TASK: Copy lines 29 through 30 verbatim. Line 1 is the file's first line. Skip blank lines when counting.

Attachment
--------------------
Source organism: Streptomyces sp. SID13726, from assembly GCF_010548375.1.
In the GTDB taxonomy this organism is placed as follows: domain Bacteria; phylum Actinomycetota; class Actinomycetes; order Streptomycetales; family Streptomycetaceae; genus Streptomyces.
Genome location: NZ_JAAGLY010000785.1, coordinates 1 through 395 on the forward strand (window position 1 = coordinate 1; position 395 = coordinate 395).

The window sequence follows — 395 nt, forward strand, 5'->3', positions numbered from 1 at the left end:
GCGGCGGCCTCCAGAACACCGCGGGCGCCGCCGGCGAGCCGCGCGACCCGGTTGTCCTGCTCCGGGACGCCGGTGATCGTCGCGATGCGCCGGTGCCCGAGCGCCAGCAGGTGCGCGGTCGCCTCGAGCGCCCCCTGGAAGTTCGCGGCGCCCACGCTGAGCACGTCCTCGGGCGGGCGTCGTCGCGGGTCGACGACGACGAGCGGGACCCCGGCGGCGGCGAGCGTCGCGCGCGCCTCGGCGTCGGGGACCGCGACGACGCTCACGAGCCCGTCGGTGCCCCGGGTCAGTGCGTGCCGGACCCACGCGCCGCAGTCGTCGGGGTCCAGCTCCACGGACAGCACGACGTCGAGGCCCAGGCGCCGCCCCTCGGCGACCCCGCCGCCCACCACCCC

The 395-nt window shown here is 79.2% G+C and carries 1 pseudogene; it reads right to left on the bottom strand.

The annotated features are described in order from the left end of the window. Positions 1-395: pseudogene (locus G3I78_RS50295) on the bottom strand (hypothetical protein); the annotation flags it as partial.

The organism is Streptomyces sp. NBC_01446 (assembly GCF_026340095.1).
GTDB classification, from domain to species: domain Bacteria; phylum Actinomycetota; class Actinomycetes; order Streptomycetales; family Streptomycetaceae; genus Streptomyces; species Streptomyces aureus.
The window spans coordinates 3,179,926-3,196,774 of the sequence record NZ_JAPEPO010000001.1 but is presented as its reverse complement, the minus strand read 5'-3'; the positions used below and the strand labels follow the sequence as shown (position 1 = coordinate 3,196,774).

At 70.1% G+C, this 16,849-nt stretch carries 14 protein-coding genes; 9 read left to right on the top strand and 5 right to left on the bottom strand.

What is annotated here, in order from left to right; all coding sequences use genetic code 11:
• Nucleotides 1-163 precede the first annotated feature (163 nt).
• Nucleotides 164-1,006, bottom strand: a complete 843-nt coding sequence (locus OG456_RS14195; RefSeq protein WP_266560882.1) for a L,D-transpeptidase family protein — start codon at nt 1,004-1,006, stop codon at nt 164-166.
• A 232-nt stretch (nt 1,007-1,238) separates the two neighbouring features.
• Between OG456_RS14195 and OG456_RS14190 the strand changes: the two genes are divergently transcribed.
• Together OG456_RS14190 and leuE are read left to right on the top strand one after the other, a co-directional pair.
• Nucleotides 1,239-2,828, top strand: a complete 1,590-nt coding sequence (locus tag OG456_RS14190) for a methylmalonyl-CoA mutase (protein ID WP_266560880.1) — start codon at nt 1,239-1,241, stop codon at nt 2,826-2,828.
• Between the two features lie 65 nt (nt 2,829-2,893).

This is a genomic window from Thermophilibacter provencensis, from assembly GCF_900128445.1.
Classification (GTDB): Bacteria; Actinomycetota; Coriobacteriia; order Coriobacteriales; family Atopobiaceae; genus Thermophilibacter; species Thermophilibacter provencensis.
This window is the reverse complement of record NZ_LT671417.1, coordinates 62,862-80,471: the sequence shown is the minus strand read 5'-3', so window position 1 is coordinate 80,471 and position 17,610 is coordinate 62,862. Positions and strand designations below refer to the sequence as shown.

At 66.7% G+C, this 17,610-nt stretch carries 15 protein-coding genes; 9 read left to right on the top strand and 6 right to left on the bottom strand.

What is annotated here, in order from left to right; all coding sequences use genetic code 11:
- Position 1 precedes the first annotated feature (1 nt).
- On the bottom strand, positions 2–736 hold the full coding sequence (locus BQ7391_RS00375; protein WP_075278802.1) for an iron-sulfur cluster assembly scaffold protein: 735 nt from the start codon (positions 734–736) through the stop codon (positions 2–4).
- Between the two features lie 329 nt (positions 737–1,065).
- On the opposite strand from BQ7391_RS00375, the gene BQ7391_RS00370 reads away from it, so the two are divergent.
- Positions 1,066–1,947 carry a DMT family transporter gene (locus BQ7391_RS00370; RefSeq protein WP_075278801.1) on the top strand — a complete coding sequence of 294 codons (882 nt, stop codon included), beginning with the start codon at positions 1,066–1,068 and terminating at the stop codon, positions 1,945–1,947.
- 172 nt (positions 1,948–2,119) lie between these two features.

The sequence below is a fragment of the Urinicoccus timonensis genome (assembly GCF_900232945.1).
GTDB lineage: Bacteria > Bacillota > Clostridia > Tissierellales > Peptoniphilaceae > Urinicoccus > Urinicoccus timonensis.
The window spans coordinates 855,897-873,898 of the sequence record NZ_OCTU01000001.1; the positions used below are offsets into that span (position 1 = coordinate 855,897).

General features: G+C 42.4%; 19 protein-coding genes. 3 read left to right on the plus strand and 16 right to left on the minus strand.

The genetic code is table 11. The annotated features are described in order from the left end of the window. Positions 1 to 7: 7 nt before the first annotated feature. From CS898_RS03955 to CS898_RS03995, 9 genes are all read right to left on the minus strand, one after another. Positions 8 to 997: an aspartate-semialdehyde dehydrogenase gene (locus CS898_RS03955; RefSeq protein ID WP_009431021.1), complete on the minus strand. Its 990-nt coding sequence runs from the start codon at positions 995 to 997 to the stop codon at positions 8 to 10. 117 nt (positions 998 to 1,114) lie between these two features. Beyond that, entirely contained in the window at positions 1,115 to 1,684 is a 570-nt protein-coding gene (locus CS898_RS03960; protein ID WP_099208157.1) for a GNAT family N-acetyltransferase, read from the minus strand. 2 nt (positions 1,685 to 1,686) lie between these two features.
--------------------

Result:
- Positions 1,066–1,947 carry a DMT family transporter gene (locus BQ7391_RS00370; RefSeq protein WP_075278801.1) on the top strand — a complete coding sequence of 294 codons (882 nt, stop codon included), beginning with the start codon at positions 1,066–1,068 and terminating at the stop codon, positions 1,945–1,947.
- 172 nt (positions 1,948–2,119) lie between these two features.